Mon 16 Feb 2009
Peanuts are a fascinating crop to grow. When they first start growing, their leaves are a pleasure to look at, nicely shaped and a rich, green. Then the little buttery yellow and orange flowers appear. When fertilized - usually by bees - they form “pegs” that dip down and dig into the ground. The buried tips of these pegs then swell out to form the characteristic peanut shell; filled with delicious and nutritional legume seeds.
They grow best in fertile, sandy soil and should be planted about the same time as corn they may also be used as we prefer to do for a second crop after early vegetables have been harvested. Peanuts grow best during hot weather, so they must not be planted until all danger of frost is past arid the soil thoroughly warmed up. They do fine, even up into the north, if given four or five warm months in which to grow. Planting too early may result in seed decay and poor germination. Do not plant any deeper than necessary to place the seed in moist soil, two to four inches being considered adequate, depending on soil moisture at planting time, or location of rows.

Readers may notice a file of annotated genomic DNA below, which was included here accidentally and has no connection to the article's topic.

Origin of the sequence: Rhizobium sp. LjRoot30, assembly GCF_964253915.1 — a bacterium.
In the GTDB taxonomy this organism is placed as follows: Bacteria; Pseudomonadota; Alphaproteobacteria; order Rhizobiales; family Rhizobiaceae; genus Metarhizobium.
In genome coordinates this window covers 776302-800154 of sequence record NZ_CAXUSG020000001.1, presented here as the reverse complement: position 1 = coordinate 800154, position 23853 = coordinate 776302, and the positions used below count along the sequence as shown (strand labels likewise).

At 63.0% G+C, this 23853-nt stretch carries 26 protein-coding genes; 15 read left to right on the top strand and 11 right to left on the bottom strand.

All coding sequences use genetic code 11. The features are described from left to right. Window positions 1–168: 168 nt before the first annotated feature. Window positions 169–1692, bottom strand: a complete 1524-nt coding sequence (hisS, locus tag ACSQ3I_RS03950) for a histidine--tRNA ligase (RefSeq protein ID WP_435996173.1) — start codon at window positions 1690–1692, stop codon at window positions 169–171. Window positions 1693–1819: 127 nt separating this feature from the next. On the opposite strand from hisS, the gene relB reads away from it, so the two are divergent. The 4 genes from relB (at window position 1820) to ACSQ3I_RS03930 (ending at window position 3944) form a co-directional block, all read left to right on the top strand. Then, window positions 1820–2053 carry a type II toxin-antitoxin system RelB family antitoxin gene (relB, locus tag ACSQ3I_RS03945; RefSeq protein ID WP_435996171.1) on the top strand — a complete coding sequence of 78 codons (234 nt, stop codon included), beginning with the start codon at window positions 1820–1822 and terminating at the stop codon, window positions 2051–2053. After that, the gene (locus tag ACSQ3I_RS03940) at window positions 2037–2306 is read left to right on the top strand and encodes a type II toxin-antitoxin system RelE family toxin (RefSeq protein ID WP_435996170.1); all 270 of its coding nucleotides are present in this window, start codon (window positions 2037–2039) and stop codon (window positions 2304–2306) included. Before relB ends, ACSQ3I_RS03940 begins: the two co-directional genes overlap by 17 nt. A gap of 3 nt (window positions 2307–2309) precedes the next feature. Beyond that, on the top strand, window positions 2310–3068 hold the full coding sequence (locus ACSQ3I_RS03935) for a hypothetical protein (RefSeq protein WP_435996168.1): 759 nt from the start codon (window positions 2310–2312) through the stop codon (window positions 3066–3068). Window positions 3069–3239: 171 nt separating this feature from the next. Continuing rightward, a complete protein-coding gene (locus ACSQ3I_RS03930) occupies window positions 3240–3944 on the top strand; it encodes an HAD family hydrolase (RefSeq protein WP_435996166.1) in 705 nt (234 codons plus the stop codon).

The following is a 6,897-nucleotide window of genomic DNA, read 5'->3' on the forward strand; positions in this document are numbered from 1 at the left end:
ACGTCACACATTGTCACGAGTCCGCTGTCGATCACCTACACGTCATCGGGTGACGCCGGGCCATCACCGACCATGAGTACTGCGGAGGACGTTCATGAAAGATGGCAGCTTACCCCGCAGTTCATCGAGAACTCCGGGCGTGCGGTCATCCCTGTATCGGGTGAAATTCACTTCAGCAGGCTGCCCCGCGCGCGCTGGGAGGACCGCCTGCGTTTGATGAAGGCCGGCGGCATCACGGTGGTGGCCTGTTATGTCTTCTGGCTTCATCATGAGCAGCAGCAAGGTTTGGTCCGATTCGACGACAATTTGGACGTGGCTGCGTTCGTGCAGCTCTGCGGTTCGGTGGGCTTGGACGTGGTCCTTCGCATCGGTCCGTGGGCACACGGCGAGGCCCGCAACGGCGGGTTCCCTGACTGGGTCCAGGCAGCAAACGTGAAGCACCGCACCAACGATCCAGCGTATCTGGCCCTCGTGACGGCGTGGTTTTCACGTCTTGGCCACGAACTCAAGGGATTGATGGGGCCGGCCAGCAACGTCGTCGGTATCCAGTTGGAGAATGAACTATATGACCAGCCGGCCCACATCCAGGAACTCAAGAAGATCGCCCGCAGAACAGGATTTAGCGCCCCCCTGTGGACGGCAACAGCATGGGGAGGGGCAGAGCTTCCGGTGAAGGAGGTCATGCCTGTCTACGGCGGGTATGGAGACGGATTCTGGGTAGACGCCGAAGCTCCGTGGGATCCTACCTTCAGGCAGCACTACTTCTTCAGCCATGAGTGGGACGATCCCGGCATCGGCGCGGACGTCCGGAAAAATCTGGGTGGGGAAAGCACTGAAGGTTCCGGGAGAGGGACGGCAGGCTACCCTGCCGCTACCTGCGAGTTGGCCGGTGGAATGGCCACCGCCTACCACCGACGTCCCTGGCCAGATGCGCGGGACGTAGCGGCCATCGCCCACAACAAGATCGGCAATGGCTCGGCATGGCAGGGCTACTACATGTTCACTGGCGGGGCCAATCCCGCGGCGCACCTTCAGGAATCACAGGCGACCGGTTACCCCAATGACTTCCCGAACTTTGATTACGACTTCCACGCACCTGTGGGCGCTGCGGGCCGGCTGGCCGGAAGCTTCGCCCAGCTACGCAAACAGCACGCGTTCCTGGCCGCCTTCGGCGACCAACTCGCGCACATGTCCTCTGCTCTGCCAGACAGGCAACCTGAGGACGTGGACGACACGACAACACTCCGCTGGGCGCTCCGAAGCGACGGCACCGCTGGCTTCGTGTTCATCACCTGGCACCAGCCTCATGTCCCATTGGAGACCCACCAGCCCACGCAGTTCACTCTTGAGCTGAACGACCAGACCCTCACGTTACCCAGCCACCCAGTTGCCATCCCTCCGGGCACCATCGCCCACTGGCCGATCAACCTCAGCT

The plant blossoms continuously for about two or three months, the flowers opening wide at sunrise. During the morning fertilization takes place, and they usually wither and die by noon.
They are ready for harvest when the leaves begin to turn yellow, the kernels are fully developed, and the veins inside the pods begin to darken in color. At this same time the skins of the peanuts are light pink and papery-thin. In order to decide when to dig, examine a plant or two from different parts of your rows. Don’t be too anxious to dig! Harvest when at least 80 percent of your peanuts are mature.